5 things universities and schools can do

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Amnesty International

Many refugees miss out on an education. The chance to study abroad in peace and safety can represent a very rare chance to realise their dreams and full potential.

1. Provide scholarships

Scholarships can help refugees to continue their education somewhere safe, learn a new language, and prepare for one day rebuilding their home country. Scholarships often cover course and maintenance fees, accommodation, travel and visa costs. Students and alumni can lobby their schools and universities to offer scholarships, and help fundraise to cover the costs.

2. Give advice and be flexible

 Meeting admission requirements can be very hard for refugees and asylum-seekers, who may have had to flee without academic certificates, even their passports. Schools and universities can make it easier by providing online advice and open days where refugees can learn more about available courses and support on offer, and how to meet the expected qualifications. For example, institutions could offer tests or short courses to assess competency in the absence of a diploma or transcript.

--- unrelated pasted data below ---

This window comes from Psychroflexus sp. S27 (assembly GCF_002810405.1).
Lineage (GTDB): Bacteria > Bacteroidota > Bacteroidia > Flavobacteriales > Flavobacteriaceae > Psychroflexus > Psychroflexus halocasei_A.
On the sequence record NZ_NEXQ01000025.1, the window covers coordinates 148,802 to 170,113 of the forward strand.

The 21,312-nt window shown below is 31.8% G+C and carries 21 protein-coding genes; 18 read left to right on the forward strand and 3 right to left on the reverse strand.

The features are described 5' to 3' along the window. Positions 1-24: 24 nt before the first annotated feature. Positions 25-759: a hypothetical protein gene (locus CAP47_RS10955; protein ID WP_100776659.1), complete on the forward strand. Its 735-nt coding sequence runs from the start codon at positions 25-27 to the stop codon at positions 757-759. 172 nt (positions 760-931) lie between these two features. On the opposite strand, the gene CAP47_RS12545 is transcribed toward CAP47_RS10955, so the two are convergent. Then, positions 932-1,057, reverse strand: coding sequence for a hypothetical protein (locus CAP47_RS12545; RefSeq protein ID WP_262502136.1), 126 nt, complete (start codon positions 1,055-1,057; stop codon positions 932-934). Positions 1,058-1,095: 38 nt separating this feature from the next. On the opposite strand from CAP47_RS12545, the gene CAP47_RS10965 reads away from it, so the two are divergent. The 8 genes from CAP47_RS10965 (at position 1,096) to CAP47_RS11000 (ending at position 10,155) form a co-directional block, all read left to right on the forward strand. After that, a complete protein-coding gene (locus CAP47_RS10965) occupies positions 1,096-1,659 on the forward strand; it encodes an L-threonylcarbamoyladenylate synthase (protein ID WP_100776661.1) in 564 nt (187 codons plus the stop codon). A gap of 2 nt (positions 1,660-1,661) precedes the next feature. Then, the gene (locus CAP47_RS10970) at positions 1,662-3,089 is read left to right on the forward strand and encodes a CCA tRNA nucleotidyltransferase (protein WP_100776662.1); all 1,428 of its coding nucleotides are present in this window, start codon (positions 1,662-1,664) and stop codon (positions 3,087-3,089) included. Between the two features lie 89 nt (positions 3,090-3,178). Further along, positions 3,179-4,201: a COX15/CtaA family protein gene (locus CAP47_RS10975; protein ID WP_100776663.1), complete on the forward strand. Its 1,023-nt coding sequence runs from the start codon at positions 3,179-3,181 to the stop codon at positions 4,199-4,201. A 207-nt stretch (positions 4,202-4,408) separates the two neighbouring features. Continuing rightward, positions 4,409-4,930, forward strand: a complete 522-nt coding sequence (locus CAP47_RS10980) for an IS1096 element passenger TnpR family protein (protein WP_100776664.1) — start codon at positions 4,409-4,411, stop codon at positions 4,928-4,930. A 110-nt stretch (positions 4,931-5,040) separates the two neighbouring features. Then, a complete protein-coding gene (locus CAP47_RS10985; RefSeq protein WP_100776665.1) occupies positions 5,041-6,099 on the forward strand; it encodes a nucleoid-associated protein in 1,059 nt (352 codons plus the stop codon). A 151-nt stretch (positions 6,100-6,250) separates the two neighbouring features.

3. Provide academic support

 Refugee academics sometimes link up with education institutions for temporary research and teaching opportunities, remote collaboration, or to build networks and share ideas and skills. Look for initiatives you could hook up with, including learning providers running online courses, and reach out to them. Academics and teachers are also well-placed to help raise awareness and spark debate on issues affecting refugees, by encouraging critical discussion among their students, publishing articles and producing academic research.

4. Campaign for student visas

According to the UN’s refugee agency, UNHCR, only 1 per cent of refugees currently attend university. Many are blocked from studying abroad because of visa restrictions and entry requirements that are difficult to meet. Students, alumni and university bodies can work together to raise awareness and take practical action, including lobbying the government to offer refugees more accessible student visas.

5. Be a good host

Refugees might need extra support to get the most out of their studies. Identify issues that could affect their well-being and establish ways to tackle them. Many have experienced horrific events at home, or undertaken dangerous journeys to escape. Others arrive alone and can find it stressful to settle in a new country. A befriending scheme can make newcomers feel at home, as can practical support, for example, financial advice, guidance about claiming asylum and paths to employment, and language training.

Join the movement of people uniting to welcome refugees in their own ways.

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